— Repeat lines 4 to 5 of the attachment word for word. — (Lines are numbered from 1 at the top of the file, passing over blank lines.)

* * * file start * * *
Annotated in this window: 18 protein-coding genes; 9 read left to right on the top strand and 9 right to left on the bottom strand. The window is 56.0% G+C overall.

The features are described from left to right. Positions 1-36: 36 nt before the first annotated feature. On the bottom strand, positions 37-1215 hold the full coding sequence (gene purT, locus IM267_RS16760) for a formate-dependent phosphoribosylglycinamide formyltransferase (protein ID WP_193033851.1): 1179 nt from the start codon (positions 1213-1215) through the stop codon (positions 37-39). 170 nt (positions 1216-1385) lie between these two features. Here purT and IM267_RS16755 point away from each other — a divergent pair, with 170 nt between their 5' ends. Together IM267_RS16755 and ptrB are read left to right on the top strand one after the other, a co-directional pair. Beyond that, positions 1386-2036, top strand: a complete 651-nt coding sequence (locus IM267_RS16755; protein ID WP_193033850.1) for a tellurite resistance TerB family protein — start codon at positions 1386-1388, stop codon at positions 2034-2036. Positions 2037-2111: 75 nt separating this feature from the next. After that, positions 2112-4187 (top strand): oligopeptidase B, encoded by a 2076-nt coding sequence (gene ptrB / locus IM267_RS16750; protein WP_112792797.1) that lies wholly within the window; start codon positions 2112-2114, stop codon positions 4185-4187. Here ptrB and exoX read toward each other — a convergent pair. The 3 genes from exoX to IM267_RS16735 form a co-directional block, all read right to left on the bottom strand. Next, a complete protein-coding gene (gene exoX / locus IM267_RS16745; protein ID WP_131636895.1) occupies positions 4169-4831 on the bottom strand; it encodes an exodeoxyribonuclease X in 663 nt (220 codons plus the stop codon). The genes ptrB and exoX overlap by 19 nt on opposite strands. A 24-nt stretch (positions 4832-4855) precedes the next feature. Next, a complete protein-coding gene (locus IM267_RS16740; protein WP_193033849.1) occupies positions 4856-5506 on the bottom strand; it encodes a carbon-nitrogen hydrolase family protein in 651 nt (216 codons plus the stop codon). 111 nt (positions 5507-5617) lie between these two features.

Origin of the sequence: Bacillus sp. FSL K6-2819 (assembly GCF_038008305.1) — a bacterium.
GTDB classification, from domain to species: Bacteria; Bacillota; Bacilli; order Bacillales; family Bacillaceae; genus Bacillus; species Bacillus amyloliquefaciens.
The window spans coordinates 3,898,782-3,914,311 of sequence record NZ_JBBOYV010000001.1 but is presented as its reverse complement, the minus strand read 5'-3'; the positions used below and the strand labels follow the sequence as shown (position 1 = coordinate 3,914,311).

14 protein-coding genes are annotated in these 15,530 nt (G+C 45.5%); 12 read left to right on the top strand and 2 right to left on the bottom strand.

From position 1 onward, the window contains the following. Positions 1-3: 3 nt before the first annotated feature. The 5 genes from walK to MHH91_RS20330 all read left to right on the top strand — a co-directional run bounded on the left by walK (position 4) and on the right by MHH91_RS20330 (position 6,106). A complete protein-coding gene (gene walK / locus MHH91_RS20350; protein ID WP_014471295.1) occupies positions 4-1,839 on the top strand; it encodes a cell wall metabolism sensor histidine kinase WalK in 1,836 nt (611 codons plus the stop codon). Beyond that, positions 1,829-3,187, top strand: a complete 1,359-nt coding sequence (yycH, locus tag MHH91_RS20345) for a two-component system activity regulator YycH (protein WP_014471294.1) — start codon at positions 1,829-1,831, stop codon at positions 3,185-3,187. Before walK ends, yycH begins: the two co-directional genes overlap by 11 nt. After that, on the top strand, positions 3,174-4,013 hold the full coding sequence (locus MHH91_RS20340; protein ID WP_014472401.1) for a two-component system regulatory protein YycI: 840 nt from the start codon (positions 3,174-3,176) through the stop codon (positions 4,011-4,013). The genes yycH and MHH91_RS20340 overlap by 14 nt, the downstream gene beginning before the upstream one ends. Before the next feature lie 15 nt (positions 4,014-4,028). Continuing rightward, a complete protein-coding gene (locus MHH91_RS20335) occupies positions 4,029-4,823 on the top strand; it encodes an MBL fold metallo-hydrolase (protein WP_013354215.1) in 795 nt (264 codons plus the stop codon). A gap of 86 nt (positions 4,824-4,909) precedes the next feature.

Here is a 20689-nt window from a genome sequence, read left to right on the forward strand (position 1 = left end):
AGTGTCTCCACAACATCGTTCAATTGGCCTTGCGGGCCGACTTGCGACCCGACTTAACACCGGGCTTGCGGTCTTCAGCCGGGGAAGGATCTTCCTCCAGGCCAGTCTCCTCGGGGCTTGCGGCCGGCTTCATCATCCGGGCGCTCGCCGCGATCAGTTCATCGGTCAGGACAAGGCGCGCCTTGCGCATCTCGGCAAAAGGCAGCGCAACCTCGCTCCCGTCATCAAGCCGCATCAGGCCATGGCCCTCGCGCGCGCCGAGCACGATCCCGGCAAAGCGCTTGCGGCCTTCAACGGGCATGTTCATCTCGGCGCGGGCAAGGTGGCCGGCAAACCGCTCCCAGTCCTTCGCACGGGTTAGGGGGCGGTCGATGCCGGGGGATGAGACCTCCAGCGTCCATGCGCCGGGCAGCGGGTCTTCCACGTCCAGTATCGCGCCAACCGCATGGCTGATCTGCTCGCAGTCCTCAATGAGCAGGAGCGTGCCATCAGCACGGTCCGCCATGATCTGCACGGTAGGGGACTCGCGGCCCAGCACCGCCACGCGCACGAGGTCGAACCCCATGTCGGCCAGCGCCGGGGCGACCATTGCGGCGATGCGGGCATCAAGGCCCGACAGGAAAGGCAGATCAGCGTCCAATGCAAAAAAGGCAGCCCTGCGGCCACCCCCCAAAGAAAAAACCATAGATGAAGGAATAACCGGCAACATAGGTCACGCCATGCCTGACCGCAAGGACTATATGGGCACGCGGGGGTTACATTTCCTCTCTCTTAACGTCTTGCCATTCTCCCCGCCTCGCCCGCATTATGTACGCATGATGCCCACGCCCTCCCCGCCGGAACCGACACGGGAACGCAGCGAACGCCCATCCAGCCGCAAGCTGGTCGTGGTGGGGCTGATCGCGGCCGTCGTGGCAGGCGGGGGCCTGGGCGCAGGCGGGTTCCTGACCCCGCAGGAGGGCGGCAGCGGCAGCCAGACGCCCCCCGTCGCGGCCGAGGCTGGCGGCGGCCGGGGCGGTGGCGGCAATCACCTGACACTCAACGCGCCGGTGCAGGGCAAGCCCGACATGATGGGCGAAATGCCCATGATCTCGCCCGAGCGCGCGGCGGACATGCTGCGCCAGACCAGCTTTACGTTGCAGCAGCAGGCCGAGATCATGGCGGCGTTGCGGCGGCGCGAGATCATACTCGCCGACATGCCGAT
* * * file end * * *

GTDB classification, from domain to species: Bacteria; Bacillota; Bacilli; order Bacillales; family Bacillaceae; genus Bacillus; species Bacillus amyloliquefaciens.
The window spans coordinates 3,898,782-3,914,311 of sequence record NZ_JBBOYV010000001.1 but is presented as its reverse complement, the minus strand read 5'-3'; the positions used below and the strand labels follow the sequence as shown (position 1 = coordinate 3,914,311).